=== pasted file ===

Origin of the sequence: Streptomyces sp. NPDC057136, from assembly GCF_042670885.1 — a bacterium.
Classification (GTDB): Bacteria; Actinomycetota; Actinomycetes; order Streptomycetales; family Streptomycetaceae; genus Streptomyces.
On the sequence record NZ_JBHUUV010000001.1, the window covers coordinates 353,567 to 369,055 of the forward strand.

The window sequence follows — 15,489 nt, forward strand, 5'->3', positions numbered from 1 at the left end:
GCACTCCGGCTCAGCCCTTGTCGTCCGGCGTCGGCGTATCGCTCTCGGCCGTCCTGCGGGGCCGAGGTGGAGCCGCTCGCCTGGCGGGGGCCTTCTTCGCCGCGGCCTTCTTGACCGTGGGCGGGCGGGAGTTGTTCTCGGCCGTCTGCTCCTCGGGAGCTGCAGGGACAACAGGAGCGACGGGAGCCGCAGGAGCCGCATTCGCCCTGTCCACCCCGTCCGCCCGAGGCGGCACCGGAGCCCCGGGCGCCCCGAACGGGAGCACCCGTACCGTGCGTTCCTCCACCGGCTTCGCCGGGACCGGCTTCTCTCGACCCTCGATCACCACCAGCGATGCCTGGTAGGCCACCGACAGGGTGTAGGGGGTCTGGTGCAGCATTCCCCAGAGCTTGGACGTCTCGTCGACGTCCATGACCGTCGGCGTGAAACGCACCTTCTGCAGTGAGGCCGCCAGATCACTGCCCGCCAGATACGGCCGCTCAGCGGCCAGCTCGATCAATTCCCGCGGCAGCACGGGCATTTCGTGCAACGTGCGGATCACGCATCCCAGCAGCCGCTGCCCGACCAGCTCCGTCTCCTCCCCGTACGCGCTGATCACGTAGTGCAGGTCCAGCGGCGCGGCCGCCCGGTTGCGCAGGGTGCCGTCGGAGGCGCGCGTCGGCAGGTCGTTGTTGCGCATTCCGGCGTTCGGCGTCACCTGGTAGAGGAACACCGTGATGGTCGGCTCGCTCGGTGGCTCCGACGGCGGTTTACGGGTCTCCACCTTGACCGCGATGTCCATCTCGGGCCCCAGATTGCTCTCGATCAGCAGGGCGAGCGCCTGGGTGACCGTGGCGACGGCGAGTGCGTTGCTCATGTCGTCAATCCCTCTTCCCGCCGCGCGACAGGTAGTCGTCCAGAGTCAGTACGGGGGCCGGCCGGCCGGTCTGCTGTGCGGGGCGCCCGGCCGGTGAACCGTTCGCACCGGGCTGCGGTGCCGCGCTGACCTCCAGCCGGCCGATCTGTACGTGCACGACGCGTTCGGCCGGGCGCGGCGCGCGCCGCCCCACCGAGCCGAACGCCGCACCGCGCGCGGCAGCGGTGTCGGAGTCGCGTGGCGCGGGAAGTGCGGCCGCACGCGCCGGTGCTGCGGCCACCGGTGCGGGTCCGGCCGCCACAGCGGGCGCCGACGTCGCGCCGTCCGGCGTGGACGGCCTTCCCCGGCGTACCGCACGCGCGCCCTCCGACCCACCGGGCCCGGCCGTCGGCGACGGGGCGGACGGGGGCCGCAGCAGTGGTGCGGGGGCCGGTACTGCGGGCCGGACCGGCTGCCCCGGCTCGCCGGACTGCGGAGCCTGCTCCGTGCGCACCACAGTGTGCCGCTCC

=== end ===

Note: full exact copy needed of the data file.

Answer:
Origin of the sequence: Streptomyces sp. NPDC057136, from assembly GCF_042670885.1 — a bacterium.
Classification (GTDB): Bacteria; Actinomycetota; Actinomycetes; order Streptomycetales; family Streptomycetaceae; genus Streptomyces.
On the sequence record NZ_JBHUUV010000001.1, the window covers coordinates 353,567 to 369,055 of the forward strand.

The window sequence follows — 15,489 nt, forward strand, 5'->3', positions numbered from 1 at the left end:
GCACTCCGGCTCAGCCCTTGTCGTCCGGCGTCGGCGTATCGCTCTCGGCCGTCCTGCGGGGCCGAGGTGGAGCCGCTCGCCTGGCGGGGGCCTTCTTCGCCGCGGCCTTCTTGACCGTGGGCGGGCGGGAGTTGTTCTCGGCCGTCTGCTCCTCGGGAGCTGCAGGGACAACAGGAGCGACGGGAGCCGCAGGAGCCGCATTCGCCCTGTCCACCCCGTCCGCCCGAGGCGGCACCGGAGCCCCGGGCGCCCCGAACGGGAGCACCCGTACCGTGCGTTCCTCCACCGGCTTCGCCGGGACCGGCTTCTCTCGACCCTCGATCACCACCAGCGATGCCTGGTAGGCCACCGACAGGGTGTAGGGGGTCTGGTGCAGCATTCCCCAGAGCTTGGACGTCTCGTCGACGTCCATGACCGTCGGCGTGAAACGCACCTTCTGCAGTGAGGCCGCCAGATCACTGCCCGCCAGATACGGCCGCTCAGCGGCCAGCTCGATCAATTCCCGCGGCAGCACGGGCATTTCGTGCAACGTGCGGATCACGCATCCCAGCAGCCGCTGCCCGACCAGCTCCGTCTCCTCCCCGTACGCGCTGATCACGTAGTGCAGGTCCAGCGGCGCGGCCGCCCGGTTGCGCAGGGTGCCGTCGGAGGCGCGCGTCGGCAGGTCGTTGTTGCGCATTCCGGCGTTCGGCGTCACCTGGTAGAGGAACACCGTGATGGTCGGCTCGCTCGGTGGCTCCGACGGCGGTTTACGGGTCTCCACCTTGACCGCGATGTCCATCTCGGGCCCCAGATTGCTCTCGATCAGCAGGGCGAGCGCCTGGGTGACCGTGGCGACGGCGAGTGCGTTGCTCATGTCGTCAATCCCTCTTCCCGCCGCGCGACAGGTAGTCGTCCAGAGTCAGTACGGGGGCCGGCCGGCCGGTCTGCTGTGCGGGGCGCCCGGCCGGTGAACCGTTCGCACCGGGCTGCGGTGCCGCGCTGACCTCCAGCCGGCCGATCTGTACGTGCACGACGCGTTCGGCCGGGCGCGGCGCGCGCCGCCCCACCGAGCCGAACGCCGCACCGCGCGCGGCAGCGGTGTCGGAGTCGCGTGGCGCGGGAAGTGCGGCCGCACGCGCCGGTGCTGCGGCCACCGGTGCGGGTCCGGCCGCCACAGCGGGCGCCGACGTCGCGCCGTCCGGCGTGGACGGCCTTCCCCGGCGTACCGCACGCGCGCCCTCCGACCCACCGGGCCCGGCCGTCGGCGACGGGGCGGACGGGGGCCGCAGCAGTGGTGCGGGGGCCGGTACTGCGGGCCGGACCGGCTGCCCCGGCTCGCCGGACTGCGGAGCCTGCTCCGTGCGCACCACAGTGTGCCGCTCC